If you watch the 24/7 news cycle, then you may think that the world as we know it is coming to an end. Yes, COVID-19 is affecting everyone, everywhere, but to different extents. If you are in a non-essential business, you’re hurting. Some component manufacturers in locked down states are in a desperate struggle to survive, while most CMs and homebuilding in the US are considered essential and are much less affected.
Depending on geographic location, you may not have experienced a major impact from COVID-19 (yet). One of my multiplant clients said that, if the 24/7 news cycle wasn’t all about COVID-19, he wouldn’t know anything was wrong. No decline in orders, no cancellations, no reschedules, and no labor issues other than what is experienced in normal operations. In fact, I have asked every client that I talk to if they have any employees who have come down with COVID-19 and all, representing over 2,000+ employees, said no or not that they knew. Several said they had projects on temporary hold because someone on-site tested positive, but that would only delay delivery by a few days.
When it comes to business problems caused by COVID-19, one of the biggest is uncertainty. Most of the country has been on lockdown, although that is beginning to ease. Most States have had exceptions for construction and manufacturing, but that has not been universal. Uncertainty also will come from the ever-changing State restrictions that are meant to protect metropolitan areas, and it’s too soon to know how they will evolve. The uncertainty of not knowing how COVID-19 will affect CMs’ ability to operate in 2-4 weeks, when most operate on a 4-6-week backlog, has some CMs stymied.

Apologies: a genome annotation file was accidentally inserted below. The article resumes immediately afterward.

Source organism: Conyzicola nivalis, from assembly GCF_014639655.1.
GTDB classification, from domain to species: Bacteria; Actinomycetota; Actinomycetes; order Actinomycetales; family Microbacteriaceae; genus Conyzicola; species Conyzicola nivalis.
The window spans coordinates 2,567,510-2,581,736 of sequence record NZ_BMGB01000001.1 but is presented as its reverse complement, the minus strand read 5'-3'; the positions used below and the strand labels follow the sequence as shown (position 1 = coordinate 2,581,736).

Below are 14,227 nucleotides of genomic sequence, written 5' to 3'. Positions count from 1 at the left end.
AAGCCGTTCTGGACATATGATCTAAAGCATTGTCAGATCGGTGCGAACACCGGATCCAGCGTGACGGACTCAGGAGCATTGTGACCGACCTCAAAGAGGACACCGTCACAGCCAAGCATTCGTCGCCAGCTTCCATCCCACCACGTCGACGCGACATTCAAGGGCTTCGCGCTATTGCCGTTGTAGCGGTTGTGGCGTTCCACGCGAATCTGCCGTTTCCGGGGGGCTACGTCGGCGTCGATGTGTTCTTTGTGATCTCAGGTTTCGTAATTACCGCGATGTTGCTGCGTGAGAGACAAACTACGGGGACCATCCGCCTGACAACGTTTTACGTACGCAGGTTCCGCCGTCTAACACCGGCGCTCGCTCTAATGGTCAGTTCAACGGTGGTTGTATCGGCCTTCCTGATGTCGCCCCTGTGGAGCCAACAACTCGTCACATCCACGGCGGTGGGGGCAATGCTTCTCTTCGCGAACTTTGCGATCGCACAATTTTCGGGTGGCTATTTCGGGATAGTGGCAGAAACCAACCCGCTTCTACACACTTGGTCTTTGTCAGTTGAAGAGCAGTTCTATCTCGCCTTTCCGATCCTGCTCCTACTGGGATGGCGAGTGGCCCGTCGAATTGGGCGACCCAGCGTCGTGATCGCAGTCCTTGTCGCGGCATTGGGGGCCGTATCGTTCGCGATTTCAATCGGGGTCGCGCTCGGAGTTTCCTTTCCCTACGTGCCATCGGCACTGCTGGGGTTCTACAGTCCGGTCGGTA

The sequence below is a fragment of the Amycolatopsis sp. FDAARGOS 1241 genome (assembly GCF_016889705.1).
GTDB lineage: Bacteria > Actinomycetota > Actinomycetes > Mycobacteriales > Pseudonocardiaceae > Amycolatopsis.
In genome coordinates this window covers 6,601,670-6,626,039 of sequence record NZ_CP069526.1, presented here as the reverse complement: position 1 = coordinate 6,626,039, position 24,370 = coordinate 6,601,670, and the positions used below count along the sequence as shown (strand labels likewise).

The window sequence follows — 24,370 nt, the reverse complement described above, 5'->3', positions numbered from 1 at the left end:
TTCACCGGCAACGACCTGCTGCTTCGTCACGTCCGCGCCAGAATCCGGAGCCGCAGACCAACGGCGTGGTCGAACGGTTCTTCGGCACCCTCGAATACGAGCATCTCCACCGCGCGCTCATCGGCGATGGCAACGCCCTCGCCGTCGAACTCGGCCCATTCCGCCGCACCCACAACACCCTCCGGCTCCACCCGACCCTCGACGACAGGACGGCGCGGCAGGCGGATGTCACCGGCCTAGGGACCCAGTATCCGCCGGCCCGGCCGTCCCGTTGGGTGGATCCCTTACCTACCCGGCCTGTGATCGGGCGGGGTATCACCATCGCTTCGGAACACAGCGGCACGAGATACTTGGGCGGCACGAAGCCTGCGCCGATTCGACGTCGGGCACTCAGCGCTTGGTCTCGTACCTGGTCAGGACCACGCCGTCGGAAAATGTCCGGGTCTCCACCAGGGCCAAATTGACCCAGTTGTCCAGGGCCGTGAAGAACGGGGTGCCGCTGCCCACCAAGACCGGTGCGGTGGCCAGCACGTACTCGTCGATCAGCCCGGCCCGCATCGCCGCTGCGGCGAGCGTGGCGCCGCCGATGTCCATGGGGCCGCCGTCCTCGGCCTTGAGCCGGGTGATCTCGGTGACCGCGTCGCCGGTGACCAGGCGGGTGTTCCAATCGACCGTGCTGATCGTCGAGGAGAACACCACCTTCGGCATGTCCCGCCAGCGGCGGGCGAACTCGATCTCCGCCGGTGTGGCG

Seeing a drastic drop in housing starts since January is like someone Shouting Fire in a crowded theatre. With only a few years passed since the Great Recession, some CMs flash back and wonder how they would have handled that one differently. Everyone is looking for signs that we are on the precipice of another similar event.
Uncertainty is also affecting lumbermills. Inventory is high, mills are curtailing production and closing some locations, and prices are dropping $50-$60/M. (See Lumber Briefs by Matt Layman on page 102). As a result, capacity will restrict a surge, but not for long. Mills can respond quickly to increase output, but the resulting rebound in prices creates uncertainty for CMs bidding jobs 60+ days out.
The significant decline in housing starts reported last month may not be the boogeyman that it appears to be. Year over year, we are still up 5%. Demand for housing is still high with inventory low, and the only obstacle in the way of meeting that need is COVID-19. Once the virus has run its course, people gain immunity (we hope), scientists will develop a vaccine and better treatment options, and demand will return. Will it be this year, next year, or will we be dealing with COVID-19 for years? Nobody thought the Great Recession was the Great Recession until it was over. What will we call this boogeyman, The Great Infection?
My take? Plan for the uncertainty that COVID-19 brings, be flexible, be compassionate, and know that this too shall pass.